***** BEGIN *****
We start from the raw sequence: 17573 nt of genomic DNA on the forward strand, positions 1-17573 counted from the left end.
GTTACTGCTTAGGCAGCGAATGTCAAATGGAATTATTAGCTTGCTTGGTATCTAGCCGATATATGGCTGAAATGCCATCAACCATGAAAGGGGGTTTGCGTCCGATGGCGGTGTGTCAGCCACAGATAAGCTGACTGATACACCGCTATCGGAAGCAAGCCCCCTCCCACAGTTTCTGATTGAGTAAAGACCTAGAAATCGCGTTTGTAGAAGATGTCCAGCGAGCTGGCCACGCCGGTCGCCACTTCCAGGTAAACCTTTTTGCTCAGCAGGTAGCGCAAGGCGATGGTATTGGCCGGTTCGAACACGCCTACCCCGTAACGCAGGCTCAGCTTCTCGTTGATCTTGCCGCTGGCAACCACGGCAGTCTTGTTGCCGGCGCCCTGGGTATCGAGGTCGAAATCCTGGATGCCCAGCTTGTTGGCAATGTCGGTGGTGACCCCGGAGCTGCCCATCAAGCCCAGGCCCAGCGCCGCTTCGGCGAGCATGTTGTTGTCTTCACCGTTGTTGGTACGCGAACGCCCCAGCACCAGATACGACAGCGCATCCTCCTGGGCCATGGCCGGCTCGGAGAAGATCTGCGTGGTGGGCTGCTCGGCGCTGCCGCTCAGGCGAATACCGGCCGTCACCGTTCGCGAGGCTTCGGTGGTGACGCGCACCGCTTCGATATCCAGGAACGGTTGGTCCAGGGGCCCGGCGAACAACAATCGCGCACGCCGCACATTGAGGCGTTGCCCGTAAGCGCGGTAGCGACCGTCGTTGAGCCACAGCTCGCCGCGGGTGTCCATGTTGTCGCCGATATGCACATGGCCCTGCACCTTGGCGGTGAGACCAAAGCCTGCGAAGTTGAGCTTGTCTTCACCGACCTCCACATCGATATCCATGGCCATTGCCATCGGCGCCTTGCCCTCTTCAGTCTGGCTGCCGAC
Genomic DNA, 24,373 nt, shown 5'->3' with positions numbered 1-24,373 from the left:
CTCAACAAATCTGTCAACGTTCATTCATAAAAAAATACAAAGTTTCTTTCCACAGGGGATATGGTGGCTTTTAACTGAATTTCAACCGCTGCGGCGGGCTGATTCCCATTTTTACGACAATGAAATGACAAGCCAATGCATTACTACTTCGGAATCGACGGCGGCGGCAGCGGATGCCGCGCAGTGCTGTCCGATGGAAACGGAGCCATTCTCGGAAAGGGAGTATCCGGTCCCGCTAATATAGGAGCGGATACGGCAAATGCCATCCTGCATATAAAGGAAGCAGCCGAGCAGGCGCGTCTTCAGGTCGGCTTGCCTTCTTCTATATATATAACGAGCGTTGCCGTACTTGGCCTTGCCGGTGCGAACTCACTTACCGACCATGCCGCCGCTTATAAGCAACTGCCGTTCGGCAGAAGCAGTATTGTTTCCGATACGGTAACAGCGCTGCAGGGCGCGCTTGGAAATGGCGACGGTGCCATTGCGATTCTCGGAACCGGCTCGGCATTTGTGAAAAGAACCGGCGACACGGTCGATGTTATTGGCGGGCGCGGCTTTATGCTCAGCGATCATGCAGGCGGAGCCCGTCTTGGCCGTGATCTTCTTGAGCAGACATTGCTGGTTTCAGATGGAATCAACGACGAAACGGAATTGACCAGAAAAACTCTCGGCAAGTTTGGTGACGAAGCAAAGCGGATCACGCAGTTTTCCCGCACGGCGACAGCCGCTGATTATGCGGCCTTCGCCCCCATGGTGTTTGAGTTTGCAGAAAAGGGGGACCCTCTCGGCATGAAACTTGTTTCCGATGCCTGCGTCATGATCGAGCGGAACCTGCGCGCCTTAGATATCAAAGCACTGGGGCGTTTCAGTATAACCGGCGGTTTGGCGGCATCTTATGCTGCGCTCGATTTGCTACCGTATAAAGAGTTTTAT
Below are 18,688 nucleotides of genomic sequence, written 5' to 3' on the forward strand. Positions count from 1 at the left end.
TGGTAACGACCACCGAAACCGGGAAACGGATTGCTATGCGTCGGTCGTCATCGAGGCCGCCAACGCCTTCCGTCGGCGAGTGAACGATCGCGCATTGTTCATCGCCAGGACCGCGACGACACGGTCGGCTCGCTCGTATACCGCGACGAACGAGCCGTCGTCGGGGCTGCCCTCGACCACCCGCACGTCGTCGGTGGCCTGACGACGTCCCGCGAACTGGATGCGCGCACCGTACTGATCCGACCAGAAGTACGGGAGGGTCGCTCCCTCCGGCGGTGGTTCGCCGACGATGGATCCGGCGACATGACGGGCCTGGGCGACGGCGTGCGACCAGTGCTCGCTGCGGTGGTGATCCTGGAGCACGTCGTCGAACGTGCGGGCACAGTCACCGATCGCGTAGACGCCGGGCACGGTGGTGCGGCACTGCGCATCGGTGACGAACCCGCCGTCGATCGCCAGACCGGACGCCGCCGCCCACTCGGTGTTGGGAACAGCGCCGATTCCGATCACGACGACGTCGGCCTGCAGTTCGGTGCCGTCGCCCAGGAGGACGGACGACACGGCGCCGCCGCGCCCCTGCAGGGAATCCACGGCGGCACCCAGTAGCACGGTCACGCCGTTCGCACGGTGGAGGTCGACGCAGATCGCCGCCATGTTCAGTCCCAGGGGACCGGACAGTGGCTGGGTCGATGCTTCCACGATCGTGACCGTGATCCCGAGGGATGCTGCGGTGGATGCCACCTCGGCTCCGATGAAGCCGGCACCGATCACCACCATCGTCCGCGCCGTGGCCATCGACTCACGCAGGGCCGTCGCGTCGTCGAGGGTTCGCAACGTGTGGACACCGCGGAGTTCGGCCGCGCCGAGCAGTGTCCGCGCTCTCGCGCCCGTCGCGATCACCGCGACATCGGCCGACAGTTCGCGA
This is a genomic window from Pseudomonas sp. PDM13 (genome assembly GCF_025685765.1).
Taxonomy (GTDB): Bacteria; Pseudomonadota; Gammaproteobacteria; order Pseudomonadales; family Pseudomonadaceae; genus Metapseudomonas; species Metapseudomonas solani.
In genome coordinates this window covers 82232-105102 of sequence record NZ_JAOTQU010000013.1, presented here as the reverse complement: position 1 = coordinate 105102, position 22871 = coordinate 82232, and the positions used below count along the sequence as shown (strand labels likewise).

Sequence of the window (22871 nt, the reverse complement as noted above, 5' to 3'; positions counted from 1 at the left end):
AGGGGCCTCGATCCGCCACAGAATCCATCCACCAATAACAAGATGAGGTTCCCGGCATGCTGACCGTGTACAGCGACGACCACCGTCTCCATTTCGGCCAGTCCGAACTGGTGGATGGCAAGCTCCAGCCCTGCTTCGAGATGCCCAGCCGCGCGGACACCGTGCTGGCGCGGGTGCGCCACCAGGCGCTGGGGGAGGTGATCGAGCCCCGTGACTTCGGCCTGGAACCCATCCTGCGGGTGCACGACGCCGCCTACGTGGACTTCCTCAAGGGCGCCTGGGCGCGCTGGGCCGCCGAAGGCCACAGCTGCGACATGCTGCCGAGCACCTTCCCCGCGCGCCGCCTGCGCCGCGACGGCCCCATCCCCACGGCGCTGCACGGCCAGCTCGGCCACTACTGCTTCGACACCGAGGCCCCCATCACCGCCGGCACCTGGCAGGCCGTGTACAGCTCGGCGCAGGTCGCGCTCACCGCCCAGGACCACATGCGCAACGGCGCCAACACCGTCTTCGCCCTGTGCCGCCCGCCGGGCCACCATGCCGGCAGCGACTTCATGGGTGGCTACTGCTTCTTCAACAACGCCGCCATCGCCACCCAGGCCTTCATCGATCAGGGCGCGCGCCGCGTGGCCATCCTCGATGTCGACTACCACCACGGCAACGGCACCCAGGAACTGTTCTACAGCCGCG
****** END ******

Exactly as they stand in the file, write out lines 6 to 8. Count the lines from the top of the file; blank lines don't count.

TGGTAACGACCACCGAAACCGGGAAACGGATTGCTATGCGTCGGTCGTCATCGAGGCCGCCAACGCCTTCCGTCGGCGAGTGAACGATCGCGCATTGTTCATCGCCAGGACCGCGACGACACGGTCGGCTCGCTCGTATACCGCGACGAACGAGCCGTCGTCGGGGCTGCCCTCGACCACCCGCACGTCGTCGGTGGCCTGACGACGTCCCGCGAACTGGATGCGCGCACCGTACTGATCCGACCAGAAGTACGGGAGGGTCGCTCCCTCCGGCGGTGGTTCGCCGACGATGGATCCGGCGACATGACGGGCCTGGGCGACGGCGTGCGACCAGTGCTCGCTGCGGTGGTGATCCTGGAGCACGTCGTCGAACGTGCGGGCACAGTCACCGATCGCGTAGACGCCGGGCACGGTGGTGCGGCACTGCGCATCGGTGACGAACCCGCCGTCGATCGCCAGACCGGACGCCGCCGCCCACTCGGTGTTGGGAACAGCGCCGATTCCGATCACGACGACGTCGGCCTGCAGTTCGGTGCCGTCGCCCAGGAGGACGGACGACACGGCGCCGCCGCGCCCCTGCAGGGAATCCACGGCGGCACCCAGTAGCACGGTCACGCCGTTCGCACGGTGGAGGTCGACGCAGATCGCCGCCATGTTCAGTCCCAGGGGACCGGACAGTGGCTGGGTCGATGCTTCCACGATCGTGACCGTGATCCCGAGGGATGCTGCGGTGGATGCCACCTCGGCTCCGATGAAGCCGGCACCGATCACCACCATCGTCCGCGCCGTGGCCATCGACTCACGCAGGGCCGTCGCGTCGTCGAGGGTTCGCAACGTGTGGACACCGCGGAGTTCGGCCGCGCCGAGCAGTGTCCGCGCTCTCGCGCCCGTCGCGATCACCGCGACATCGGCCGACAGTTCGCGA
This is a genomic window from Pseudomonas sp. PDM13 (genome assembly GCF_025685765.1).
Taxonomy (GTDB): Bacteria; Pseudomonadota; Gammaproteobacteria; order Pseudomonadales; family Pseudomonadaceae; genus Metapseudomonas; species Metapseudomonas solani.